European Union regulators fined Google almost $1.7 billion for for abusing its dominant role in online advertising.
The fine of 1.49 billion euros, or $1.68 billion, was announced by the EU’s competition commissioner, Margrethe Vestager at a news conference in Brussels on Wednesday. The penalty is the result of a long-running probe of Google’s AdSense advertising business case.
The EU found Google’s anti-competitive behavior extended back at least a decade and hurt other businesses and consumers, Vestager said. The EU added that consumers or businesses could also bring civil actions against Google if they had been affected by its anti-competitive actions.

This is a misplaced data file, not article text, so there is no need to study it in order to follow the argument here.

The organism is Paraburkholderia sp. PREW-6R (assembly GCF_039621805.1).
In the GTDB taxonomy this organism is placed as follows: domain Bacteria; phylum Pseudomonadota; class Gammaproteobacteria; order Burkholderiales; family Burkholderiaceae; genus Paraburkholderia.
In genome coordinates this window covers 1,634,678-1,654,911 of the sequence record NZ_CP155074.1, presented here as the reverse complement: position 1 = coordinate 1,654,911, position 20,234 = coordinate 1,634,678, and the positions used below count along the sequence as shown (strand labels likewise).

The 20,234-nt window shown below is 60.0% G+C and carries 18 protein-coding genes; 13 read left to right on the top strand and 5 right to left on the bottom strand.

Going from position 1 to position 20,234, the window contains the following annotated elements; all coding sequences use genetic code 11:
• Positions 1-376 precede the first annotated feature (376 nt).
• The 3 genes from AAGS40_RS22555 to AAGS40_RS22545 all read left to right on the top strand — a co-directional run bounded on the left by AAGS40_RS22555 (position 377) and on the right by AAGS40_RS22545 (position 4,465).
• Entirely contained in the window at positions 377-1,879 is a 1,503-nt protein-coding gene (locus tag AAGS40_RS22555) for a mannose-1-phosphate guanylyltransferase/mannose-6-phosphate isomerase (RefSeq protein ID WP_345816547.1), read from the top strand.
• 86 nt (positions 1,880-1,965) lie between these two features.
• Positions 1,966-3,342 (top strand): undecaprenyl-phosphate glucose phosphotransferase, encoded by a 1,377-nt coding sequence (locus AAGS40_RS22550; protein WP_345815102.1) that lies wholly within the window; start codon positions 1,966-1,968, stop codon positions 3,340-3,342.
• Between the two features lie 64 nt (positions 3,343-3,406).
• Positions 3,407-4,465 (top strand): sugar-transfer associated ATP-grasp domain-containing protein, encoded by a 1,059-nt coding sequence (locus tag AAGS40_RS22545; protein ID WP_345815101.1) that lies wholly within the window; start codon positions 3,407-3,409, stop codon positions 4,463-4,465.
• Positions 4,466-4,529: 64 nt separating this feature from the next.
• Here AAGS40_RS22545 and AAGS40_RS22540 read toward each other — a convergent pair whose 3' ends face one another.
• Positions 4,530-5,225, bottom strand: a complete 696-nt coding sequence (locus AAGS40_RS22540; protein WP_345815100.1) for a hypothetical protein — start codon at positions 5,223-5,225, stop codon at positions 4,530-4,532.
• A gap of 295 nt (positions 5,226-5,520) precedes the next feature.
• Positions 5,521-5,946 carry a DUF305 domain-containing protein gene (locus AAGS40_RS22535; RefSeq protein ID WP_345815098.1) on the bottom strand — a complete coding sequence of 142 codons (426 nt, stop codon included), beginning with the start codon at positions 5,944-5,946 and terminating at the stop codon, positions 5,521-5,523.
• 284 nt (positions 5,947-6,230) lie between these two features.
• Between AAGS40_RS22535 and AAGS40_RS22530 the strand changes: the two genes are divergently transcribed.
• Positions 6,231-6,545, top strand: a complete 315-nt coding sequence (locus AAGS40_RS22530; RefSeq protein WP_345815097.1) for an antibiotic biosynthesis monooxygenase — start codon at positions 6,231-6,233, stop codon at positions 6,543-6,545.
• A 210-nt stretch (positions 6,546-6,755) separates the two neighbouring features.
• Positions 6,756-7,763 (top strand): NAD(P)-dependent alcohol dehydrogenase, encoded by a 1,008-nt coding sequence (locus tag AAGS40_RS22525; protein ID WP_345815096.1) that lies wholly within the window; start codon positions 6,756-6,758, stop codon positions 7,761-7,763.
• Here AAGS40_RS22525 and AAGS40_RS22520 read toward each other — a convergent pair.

“Google has cemented its dominance in online search adverts and shielded itself from competitive pressure by imposing anti-competitive contractual restrictions on third-party websites,” Vestager said in a statement. “This is illegal under EU antitrust rules.”
It’s the third time the commission has slapped Google with an antitrust penalty, following multibillion-dollar fines resulting from separate probes into two other parts of the Silicon Valley giant’s business.
Last year Vestager hit the company with a record 4.34 billion euro ($5 billion) fine following an investigation into its Android operating system. In 2017, she slapped Google with a 2.42 billion euro fine in a case involving its online shopping search results.